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What's Next For The U.S. After Rejoining The Paris Climate Agreement

LULU GARCIA-NAVARRO, HOST:

Hours after being sworn in last week, President Biden took his first official steps to address climate change. He revoked a permit for a controversial oil pipeline and rejoined the Paris climate agreement, which the Trump administration had withdrawn from. To talk about the shift and what more to expect, we're joined now by Nathan Rott, a member of NPR's climate team. Good morning.

NATHAN ROTT, BYLINE: Hey. Good morning.

GARCIA-NAVARRO: So let's start with the big headline, rejoining the Paris climate agreement - significant in principle, but does it really mean anything?

ROTT: Yeah, well, I mean, look. It means the U.S. isn't on the outside looking in when it comes to international efforts to stave off, you know, catastrophic climate change. So that's pretty significant, you know? Nearly 200 countries signed on to the Paris accord, which aims to limit global warming to a, let's say, quasi maybe manageable level. And the U.S. is the only country that had withdrawn from that. And the irony is that the U.S. was one of the key architects in making the agreement back in 2015. Here's Shyla Raghav, who's with the environmental group Conservation International.

SHYLA RAGHAV: The four years of reversals, rollbacks and the United States having neglected or abdicated its role or responsibility in addressing climate change definitely had a negative impact on the kind of global motivation and pace of action on climate change.

ROTT: That's why she says, you know, having Biden rejoin the agreement on his first day in office is so meaningful. You know, it sends a clear signal to the rest of the world that the U.S. is serious about addressing climate change again.

GARCIA-NAVARRO: And that's important, of course, because the U.S. can sort of leverage its own power to help move other countries along, like China and India. That's important on a sort of global level, but what does it mean for me and you?

ROTT: So, honestly, not that much, you know, at least not right now.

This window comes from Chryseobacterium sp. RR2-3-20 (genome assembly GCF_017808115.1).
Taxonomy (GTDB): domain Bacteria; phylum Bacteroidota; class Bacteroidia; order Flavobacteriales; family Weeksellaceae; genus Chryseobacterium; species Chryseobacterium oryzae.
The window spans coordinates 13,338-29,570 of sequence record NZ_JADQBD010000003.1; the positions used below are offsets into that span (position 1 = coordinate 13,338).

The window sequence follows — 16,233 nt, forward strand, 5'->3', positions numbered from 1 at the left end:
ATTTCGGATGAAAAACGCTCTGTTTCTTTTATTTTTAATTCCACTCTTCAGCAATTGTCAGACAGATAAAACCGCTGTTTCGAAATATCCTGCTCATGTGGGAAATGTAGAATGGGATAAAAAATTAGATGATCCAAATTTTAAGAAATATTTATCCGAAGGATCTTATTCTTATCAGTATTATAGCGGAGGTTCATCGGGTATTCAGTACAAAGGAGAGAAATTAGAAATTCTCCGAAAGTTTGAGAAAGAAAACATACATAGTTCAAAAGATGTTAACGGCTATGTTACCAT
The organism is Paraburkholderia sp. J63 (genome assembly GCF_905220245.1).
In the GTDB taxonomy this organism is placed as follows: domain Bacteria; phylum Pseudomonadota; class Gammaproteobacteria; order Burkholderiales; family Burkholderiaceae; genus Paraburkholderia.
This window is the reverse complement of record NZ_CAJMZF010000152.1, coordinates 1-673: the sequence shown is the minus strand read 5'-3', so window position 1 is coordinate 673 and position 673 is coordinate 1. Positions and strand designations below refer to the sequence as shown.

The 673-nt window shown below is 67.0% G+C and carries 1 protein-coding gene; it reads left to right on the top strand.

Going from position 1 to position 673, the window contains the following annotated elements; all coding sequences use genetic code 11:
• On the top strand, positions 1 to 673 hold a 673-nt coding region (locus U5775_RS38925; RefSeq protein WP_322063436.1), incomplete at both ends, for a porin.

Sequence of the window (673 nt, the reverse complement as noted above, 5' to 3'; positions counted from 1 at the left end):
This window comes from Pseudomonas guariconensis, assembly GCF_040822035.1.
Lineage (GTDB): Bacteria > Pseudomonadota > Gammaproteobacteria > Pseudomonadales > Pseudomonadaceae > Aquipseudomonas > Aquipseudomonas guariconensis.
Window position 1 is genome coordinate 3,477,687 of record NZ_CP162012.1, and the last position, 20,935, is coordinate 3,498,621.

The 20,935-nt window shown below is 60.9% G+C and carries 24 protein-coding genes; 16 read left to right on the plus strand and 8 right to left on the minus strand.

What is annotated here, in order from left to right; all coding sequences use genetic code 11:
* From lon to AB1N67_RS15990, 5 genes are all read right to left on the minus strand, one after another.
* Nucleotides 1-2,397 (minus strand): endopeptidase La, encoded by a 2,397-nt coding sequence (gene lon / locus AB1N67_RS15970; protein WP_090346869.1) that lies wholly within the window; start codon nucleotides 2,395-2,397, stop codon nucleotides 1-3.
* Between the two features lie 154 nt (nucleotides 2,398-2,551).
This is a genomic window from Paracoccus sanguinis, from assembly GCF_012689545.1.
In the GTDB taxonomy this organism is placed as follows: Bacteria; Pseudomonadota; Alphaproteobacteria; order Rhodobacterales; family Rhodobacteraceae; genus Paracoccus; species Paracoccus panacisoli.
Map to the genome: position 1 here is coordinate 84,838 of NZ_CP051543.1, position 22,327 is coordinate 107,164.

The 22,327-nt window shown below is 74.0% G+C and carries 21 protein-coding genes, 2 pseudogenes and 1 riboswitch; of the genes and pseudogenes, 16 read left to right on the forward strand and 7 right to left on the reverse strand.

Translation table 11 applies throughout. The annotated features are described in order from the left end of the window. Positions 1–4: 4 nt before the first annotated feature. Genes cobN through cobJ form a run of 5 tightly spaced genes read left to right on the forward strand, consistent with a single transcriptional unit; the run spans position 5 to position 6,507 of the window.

GARCIA-NAVARRO: I wasn't expecting that. OK.

ROTT: You know, like, we're not entirely sure what strategies Biden is actually going to use to try to cut greenhouse gas emissions. We know that he's likely to invest money in renewable energy sources. He may toughen efficiency standards for appliances - you know, your refrigerator. Fuel economy standards for the nation's cars will likely go up. But all of that stuff is going to take time, and that change is going to be gradual. So the place where you might see a little more immediate impact, you know, is if you work in the oil and gas industry or the coal industry.

GARCIA-NAVARRO: Yeah, in places like Texas. How's that playing out?

ROTT: Well, you know, earlier this week, Biden followed through with one of his boldest campaign promises, which was to stop all new oil and gas leasing and permitting on federal waters and land. So in Texas, it doesn't have as much of an impact, but, let's say, Wyoming, New Mexico, Colorado - states with a lot of federal land - there's a really big impact. Now, the stop is really only more of a pause. It's temporary and only 60 days, and it's only for new leasing and permitting. Given the depressed price of oil, it won't have much of a huge near-term impact. There's not a lot of investment happening. But a number of environmental groups and progressive parts of the Democratic Party want to see that ban become permanent, which would cause more of a stir. Roughly a quarter of the country's entire greenhouse gas emissions come from fossil fuels that are extracted from public lands. So putting a halt to that practice could potentially bring emissions down long-term. The thing is it would also hurt economies in some of those states that I mentioned, like Wyoming and New Mexico or Alaska, whose economies really depend on that kind of extractive industry.

GARCIA-NAVARRO: Yeah, and I guess we're already hearing a lot of pushback from fossil fuel companies and those states.

ROTT: Absolutely. You know, and if the moratorium ends up running longer than 60 days, if it becomes permanent, it will undoubtedly get challenged in court. That said, some of what Biden is doing in his first week is not as controversial as everybody might think. You know, Shell, Exxon, the American Petroleum Institute, all of them supported the U.S. rejoining the Paris climate agreement. And that's because there is an understanding, outside of some parts of the fossil fuel industry and the Republican Party, that actions do need to be taken to limit global warming. There's an understanding that actions will be taken to address global warming. And I've talked to some who work with or alongside fossil fuel companies who think that it might be in their best interest to be part of those conversations rather than just being the subject of them. You know, and with Biden being known as a moderate, now might be a good time for them to take a seat at that table.

GARCIA-NAVARRO: That's NPR's Nathan Rott. Thank you very much.

ROTT: Hey, thank you. Transcript provided by NPR, Copyright NPR.

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